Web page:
I am working on the vertebrate retina, with a main focus on the mouse and bird retina. Currently my work is focused on three major topics:
- Functional and molecular analysis of electrical synapses in the retina
- Circuitry and functional role of retinal interneurons: horizontal cells and amacrine cells
- Circuitry for light-dependent magnetoreception in the bird retina
Electrical synapses (gap junctions) permit fast transmission of electrical signals and passage of metabolites by means of channels, which directly connect the cytoplasm of adjoining cells. A functional gap junction channel consists of two hemichannels (one provided by each of the cells), each comprised of a set of six protein subunits, termed connexins. These building blocks exist in a variety of different subtypes, and the connexin composition determines permeability and gating properties of a gap junction channel, thereby enabling electrical synapses to meet a diversity of physiological requirements.
In the retina, various connexins are expressed in different cell types. We study the cellular distribution of different connexins as well as the modulation induced by transmitter action or change of ambient light levels, which leads to altered electrical coupling properties.
Horizontal cells receive excitatory input from photoreceptors and provide feedback inhibition to photoreceptors and feedforward inhibition to bipolar cells. Because of strong electrical coupling horizontal cells integrate the photoreceptor input over a wide area and are thought to contribute to the antagonistic organization of bipolar cell and ganglion cell receptive fields and to tune the photoreceptor–bipolar cell synapse with respect to the ambient light conditions. However, the extent to which this influence shapes retinal output is unclear, and we aim to elucidate the functional importance of horizontal cells for retinal signal processing by studying various transgenic mouse models.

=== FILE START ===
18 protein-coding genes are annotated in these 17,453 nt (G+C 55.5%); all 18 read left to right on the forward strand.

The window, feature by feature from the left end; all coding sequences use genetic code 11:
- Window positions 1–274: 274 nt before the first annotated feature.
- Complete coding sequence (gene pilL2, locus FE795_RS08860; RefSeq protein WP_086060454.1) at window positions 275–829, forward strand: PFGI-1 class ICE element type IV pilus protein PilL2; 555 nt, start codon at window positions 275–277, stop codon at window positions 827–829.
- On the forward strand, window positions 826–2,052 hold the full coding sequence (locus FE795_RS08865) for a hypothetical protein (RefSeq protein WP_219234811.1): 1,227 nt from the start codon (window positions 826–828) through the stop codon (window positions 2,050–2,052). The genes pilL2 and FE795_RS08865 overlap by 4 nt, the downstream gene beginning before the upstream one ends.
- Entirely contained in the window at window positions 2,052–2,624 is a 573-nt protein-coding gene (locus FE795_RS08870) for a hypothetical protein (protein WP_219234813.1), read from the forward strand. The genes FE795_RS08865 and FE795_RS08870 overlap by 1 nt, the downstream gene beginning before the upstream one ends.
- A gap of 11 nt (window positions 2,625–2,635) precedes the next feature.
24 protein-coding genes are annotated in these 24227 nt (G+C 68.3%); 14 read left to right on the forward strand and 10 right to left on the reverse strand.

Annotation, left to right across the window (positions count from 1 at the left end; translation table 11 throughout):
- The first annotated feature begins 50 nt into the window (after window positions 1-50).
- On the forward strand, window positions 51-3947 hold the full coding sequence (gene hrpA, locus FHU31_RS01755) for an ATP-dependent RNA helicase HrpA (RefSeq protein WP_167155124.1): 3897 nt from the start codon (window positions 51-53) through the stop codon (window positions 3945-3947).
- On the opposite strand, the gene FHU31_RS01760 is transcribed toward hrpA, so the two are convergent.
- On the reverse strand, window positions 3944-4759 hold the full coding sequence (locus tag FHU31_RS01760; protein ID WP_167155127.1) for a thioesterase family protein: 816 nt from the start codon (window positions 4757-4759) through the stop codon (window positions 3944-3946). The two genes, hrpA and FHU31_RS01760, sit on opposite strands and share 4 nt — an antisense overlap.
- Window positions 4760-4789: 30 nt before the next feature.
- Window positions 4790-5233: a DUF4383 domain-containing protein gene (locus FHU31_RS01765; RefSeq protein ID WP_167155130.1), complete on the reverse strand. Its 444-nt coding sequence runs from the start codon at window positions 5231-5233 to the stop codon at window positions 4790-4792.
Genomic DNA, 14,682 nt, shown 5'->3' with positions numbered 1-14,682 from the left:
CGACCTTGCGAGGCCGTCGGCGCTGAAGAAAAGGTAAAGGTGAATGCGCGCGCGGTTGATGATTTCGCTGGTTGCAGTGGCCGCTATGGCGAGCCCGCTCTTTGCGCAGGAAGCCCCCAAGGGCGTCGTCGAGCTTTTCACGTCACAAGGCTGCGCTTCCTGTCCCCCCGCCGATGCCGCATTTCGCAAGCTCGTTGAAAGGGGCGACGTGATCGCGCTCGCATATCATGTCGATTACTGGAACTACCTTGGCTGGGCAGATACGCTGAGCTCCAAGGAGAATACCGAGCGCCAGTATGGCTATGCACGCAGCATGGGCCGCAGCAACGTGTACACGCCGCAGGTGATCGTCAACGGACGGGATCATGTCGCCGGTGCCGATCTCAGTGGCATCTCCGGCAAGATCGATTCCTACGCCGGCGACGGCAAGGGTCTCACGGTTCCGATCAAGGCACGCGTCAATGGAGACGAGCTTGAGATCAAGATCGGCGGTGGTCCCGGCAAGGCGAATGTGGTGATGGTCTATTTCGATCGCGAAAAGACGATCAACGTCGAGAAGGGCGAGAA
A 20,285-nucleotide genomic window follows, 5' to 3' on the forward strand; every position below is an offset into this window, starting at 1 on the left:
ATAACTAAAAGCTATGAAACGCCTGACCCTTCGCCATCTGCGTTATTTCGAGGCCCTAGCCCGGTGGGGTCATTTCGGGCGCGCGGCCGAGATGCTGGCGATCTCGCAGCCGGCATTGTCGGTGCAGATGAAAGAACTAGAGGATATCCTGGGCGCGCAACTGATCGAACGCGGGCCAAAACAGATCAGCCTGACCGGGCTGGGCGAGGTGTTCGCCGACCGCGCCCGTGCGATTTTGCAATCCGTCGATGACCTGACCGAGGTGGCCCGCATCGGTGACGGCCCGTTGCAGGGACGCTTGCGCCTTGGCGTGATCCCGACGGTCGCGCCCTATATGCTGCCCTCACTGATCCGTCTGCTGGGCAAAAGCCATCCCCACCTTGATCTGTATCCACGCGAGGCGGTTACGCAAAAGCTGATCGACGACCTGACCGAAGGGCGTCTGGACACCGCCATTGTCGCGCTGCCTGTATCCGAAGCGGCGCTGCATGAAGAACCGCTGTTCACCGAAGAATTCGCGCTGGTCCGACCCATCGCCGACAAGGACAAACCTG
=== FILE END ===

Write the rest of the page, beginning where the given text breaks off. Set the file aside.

Wide-field amacrine cells
The retina houses a multitude of amacrine cell types, which display the highest diversity in morphology, transmitter repertory and putative function of all retinal neurons. So far, only few of these cell types have been thoroughly investigated, because in many cases a low population density impedes the systematic study. This is notably true for wide-field amacrine cells, which are characterized by their far-reaching cellular processes and are thought to mediate long-range lateral inhibition at the retinal output stage. By using retinas expressing fluorescent markers in only a subset of neurons we target the identification of specific wide-field amacrine cell types for studying their morphology, circuitry and physiology.
Retinal circuitry for light-dependent magnetoreception in the bird
We are studying which neuronal cell types and pathways in the bird retina are involved in the processing of magnetic signals. Likely, magnetic information is detected in cryptochrome-expressing photoreceptors and leaves the retina through ganglion cell axons that project via the thalamofugal pathway to Cluster N, a part of the visual wulst essential for the avian magnetic compass. Thus, we aim to elucidate the synaptic connections and retinal signaling pathways from putatively magnetosensitive photoreceptors to thalamus-projecting ganglion cells in migratory birds using neuroanatomical and electrophysiological techniques.
DFG-funded project (in collaboration with apl. Prof. Dr. Ulrike Janssen-Bienhold): Einfluss von Horizontalzellen auf die Lichtantworten retinaler Ganglienzellen
DFG-funded project (in collaboration with apl. Prof. Dr. Ulrike Janssen-Bienhold): Electrical synapses in rod and cone pathways of the mouse retina
European commission-funded project (within switchBoard - an Innovative Training Network (ITN) funded by the European Commission's Horizon 2020 programme): Role of bipolar cell-to-bipolar cell and bipolar cell-to-amacrine cell coupling in the mouse retina
Principal Investigator in the DFG-funded Research Training Group Molecular Basis of Sensory Biology
Principal Investigator in the DFG-funded Collaborative Research Center SFB1372: Magnetoreception and Navigation in Vertebrates